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terrorism

September 11, 2021 marks the twentieth anniversary of the 9/11 terrorist attacks. Two decades, yet in many ways it still feels like yesterday.

We'll never know how much worse the attack could have been, how many more buildings would have been hit if flights had not been grounded after two planes hit the World Trade Center and another hit the Pentagon. But we do know that the heroic acts of passengers and crew members on Flight 93 prevented one attack, likely on the U.S. Capitol or the White House.

After learning about the attacks in New York, passengers and crew aboard Flight 93 realized they were part of a planned attack and took matters into their own hands. A group of them stormed the cockpit and foiled the plan. The terrorists ended up crashing the plane in a rural area of Westmoreland County, Pennsylvania, east of Pittsburgh. No one survived the crash.

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When politicians use terrorism as a tool for swaying voters, they usually mean a specific kind of terrorism. This became clear in the 2016 election season when then-candidate Trump falsely accused President Obama and Hillary Clinton of refusing to use specific words to describe it.

Say it with me, everyone: "Radical Islamic terrorism."

But there's another face of terrorism in the U.S. that often gets overlooked—one that looks, on the surface, like more than half of the U.S. population.

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This was the scene on Aug. 12 in Charlottesville, Virginia.

Photo by Chip Somodevilla/Getty Images.

Those are rescue workers aiding an injured, shaken woman who was plowed into by a car driven by an alleged white supremacist. In 2017. In America.

It's a difficult photo to see — as are many of the other photos taken over the weekend — but it's important we all see it and recognize this image for what it is.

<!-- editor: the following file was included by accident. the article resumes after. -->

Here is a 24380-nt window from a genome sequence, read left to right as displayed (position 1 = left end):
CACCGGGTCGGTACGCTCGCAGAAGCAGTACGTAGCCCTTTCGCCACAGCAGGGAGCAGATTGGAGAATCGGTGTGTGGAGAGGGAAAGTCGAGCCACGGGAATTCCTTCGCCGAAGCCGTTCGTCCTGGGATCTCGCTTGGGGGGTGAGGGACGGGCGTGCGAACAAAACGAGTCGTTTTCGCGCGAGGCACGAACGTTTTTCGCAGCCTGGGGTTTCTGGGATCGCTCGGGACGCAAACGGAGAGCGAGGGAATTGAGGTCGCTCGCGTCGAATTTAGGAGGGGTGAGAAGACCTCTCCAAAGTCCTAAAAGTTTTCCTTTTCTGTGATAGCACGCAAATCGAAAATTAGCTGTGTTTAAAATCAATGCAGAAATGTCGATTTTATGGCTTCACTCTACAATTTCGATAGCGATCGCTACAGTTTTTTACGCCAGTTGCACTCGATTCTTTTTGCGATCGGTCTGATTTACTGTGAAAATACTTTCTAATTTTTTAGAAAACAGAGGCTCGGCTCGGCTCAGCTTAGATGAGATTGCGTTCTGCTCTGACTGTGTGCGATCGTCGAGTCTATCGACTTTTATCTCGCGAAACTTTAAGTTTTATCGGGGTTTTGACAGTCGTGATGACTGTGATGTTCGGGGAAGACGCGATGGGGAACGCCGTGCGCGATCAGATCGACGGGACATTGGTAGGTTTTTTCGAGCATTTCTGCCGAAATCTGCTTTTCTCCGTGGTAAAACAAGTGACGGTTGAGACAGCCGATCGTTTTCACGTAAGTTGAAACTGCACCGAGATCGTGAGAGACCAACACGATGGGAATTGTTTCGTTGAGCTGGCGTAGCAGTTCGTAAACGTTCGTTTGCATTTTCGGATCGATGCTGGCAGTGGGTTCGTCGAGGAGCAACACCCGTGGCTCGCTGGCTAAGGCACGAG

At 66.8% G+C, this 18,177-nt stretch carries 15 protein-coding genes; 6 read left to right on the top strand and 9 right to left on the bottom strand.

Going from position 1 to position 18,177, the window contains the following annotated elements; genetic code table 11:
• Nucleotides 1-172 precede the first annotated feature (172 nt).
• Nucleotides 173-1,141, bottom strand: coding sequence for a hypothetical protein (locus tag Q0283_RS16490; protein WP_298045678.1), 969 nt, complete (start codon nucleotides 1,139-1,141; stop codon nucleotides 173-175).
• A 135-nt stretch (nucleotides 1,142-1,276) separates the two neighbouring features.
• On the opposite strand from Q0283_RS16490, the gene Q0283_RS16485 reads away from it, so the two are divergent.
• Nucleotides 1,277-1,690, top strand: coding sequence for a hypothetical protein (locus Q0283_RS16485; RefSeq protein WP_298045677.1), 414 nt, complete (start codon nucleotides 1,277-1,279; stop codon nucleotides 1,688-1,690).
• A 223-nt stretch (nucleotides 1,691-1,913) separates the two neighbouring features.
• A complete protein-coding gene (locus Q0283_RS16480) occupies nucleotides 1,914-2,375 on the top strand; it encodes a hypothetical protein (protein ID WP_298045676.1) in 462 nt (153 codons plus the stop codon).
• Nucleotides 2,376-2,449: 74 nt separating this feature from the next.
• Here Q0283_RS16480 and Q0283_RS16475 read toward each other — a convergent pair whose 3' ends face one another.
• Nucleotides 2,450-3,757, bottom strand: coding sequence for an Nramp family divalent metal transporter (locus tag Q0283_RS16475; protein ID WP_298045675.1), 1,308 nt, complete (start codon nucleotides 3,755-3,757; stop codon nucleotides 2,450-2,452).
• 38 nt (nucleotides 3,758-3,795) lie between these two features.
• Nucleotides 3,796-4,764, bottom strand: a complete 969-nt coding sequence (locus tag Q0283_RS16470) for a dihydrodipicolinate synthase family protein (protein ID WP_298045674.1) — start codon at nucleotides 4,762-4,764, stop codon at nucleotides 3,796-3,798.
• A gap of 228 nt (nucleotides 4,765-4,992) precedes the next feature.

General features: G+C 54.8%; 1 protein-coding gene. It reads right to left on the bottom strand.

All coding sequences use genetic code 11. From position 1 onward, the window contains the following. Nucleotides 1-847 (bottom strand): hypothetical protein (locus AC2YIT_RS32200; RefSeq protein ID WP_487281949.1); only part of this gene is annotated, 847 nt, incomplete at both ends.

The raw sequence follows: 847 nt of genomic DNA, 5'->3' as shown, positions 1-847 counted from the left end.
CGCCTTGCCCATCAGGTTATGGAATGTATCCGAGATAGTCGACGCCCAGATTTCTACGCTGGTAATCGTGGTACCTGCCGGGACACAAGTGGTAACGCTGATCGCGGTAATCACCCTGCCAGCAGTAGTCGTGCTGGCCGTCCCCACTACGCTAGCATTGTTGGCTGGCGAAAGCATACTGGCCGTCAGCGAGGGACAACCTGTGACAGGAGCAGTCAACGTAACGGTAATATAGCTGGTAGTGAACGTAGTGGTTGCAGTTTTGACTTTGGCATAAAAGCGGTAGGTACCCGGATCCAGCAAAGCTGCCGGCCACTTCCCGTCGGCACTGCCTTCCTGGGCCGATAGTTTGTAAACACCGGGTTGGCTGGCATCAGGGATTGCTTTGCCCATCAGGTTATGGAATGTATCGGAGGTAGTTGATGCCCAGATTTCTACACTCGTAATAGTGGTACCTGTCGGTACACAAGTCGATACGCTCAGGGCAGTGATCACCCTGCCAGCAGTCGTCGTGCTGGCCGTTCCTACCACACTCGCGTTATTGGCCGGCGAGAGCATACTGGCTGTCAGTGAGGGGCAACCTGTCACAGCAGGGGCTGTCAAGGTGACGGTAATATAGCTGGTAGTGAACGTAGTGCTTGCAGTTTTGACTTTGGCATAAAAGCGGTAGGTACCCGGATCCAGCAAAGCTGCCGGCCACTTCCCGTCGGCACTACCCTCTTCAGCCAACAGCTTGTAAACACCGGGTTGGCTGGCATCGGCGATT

The terrorist attack, allegedly carried out by a 20-year-old from Ohio who was in town supporting the "Unite the Right" white nationalist conference, left one victim, counter-protester Heather Heyer, dead. It injured 19 others.

It's easy to feel helpless in the days following an event like Charlottesville. If you're in a position of privilege, it's maybe even easier to intentionally tune out — to put on your headphones and ignore the bigger problems waiting outside your door. But it's important we act.





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Riz Ahmed performed a moving spoken-word song in response to Charlottesville.

The powerful performance of 'Sour Times' drew a roaring applause.

"It seems that we’re living in really, really divided times, and it really hurts," said rapper, actor, and activist Riz Ahmed on "The Tonight Show."

Just days after a white supremacist killed a protester at a Charlottesville, Virginia, march, the "Rogue One" star found himself seated next to Jimmy Fallon discussing his latest TV, film, and music projects. After a few minutes of standard talk show banter, the conversation turned serious, and Ahmed brought up a song he wrote a while ago, that he hoped would never be relevant.

[rebelmouse-image 19532426 dam="1" original_size="450x253" caption="GIFs from "The Tonight Show with Jimmy Fallon"/YouTube." expand=1]GIFs from "The Tonight Show with Jimmy Fallon"/YouTube.

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